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The Two-Way
10:25 am
Thu February 6, 2014

Stolen Stradivarius Found By Milwaukee Police

A Stradivarius violin is pictured in December 2009 at the restoration and research laboratory of the Musee de la Musique in Paris.
Patrick Kovarik AFP/Getty Images

Originally published on Fri February 7, 2014 10:26 am

Police in Milwaukee have recovered "Lipinski" – a 300-year-old Stradivarius stolen last month from a concertmaster as he was walking to his car with the rare violin.

The Milwaukee Journal Sentinel, quoting law enforcement officials, says the instrument has been found:

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Deceptive Cadence
9:07 am
Wed February 5, 2014

Valery Gergiev, The Powerful And Polarizing Maestro

Russian President Vladimir Putin (left) presents the "Hero of Labour" award to conductor Valery Gergiev, head of the Mariinsky Theatre.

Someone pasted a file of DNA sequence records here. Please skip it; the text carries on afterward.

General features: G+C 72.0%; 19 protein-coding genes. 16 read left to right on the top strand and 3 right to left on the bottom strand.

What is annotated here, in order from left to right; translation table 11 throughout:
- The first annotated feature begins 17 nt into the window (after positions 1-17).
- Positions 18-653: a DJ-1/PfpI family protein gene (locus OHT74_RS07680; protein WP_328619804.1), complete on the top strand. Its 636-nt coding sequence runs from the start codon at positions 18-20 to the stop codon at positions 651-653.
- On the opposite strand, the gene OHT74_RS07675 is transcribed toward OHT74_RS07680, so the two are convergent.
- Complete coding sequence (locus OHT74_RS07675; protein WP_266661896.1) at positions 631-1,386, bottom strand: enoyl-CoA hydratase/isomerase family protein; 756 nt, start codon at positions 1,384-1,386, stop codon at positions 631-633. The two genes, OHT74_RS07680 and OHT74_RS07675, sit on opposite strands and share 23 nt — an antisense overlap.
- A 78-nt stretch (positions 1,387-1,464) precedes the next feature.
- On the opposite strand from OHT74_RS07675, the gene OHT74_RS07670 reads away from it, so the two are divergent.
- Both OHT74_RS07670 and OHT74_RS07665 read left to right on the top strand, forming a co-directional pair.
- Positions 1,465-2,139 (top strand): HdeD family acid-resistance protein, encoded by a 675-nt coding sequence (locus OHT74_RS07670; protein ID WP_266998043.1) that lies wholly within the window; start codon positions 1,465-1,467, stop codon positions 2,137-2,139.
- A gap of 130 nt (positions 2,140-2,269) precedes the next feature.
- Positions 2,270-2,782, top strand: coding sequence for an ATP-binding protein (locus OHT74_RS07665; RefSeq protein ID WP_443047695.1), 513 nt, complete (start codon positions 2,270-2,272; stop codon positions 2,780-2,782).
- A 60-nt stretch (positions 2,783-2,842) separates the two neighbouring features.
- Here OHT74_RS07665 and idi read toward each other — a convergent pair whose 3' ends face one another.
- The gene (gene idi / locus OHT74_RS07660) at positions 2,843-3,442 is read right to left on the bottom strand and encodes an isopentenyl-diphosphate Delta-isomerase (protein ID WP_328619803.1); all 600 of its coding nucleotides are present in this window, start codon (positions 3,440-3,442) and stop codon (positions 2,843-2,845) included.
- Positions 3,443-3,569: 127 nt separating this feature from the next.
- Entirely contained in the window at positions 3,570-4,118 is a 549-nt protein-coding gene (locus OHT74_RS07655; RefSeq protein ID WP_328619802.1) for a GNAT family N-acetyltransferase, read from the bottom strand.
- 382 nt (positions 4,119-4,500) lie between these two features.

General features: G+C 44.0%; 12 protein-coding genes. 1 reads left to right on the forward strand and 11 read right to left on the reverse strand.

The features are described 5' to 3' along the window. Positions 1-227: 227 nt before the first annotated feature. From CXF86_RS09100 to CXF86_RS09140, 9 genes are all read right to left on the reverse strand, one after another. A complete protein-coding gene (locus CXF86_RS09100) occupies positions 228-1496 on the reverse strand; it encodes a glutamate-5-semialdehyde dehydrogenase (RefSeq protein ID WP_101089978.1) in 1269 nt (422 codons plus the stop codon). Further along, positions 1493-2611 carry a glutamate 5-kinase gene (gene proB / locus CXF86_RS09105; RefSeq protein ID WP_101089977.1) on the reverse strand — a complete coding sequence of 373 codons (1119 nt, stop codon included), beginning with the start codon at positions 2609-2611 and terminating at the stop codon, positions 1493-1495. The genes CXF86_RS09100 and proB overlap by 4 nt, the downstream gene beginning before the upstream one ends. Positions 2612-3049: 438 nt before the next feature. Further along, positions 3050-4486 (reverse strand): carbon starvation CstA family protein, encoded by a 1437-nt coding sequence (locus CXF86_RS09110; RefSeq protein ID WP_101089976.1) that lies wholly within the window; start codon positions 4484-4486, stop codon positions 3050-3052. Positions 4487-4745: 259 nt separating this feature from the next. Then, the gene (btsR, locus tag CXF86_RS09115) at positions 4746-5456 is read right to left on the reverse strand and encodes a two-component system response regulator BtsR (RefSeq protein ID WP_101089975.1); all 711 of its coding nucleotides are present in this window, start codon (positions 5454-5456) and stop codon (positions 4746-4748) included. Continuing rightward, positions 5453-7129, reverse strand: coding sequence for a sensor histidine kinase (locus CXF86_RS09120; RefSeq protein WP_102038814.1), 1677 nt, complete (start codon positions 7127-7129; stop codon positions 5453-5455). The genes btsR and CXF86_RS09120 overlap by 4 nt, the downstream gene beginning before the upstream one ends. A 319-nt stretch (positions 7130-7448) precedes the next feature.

AFP/Getty Images

Originally published on Wed February 5, 2014 1:10 pm

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KPAC Blog
3:52 pm
Tue February 4, 2014

Dvorak Festival Winds Down With Iconic 'New World Symphony'

Sebastian Lang-Lessing
KLRN

The last weekend of the San Antonio Symphony's Dvořák Festival is coming, but to begin we look back at last weekend’s "Rusalka."

“I was really proud and really happy with the result, and I think our understanding of Dvořák really changed with this piece," said symphony Music Director Lang-Lessing. "We really learned about Dvořák.”

Headlining this weekend are Dvořák’s Fifth and Ninth Symphonies, but as Lang-Lessing explained, before playing them the symphony tackles a contemporary piece by American Jennifer Higdon.  

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Arts & Culture
12:26 pm
Mon February 3, 2014

Grammy-Winning Los Angeles Guitar Quartet Coming Sunday To UTSA

Promo image.

Guitar fans and music lovers, there’s a program this Sunday you’ll want to know about. On Sunday, February 9, the UTSA Recital Hall hosts the Los Angeles Guitar Quartet.

The Quartet has been together for 33 years and have accumulated multiple awards, including a Grammy. The music they play runs the gamut from bluegrass to Bach to jazz, according to UTSA Music Professor and guitarist, Matt Dunne.

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Music News
8:55 pm
Sun February 2, 2014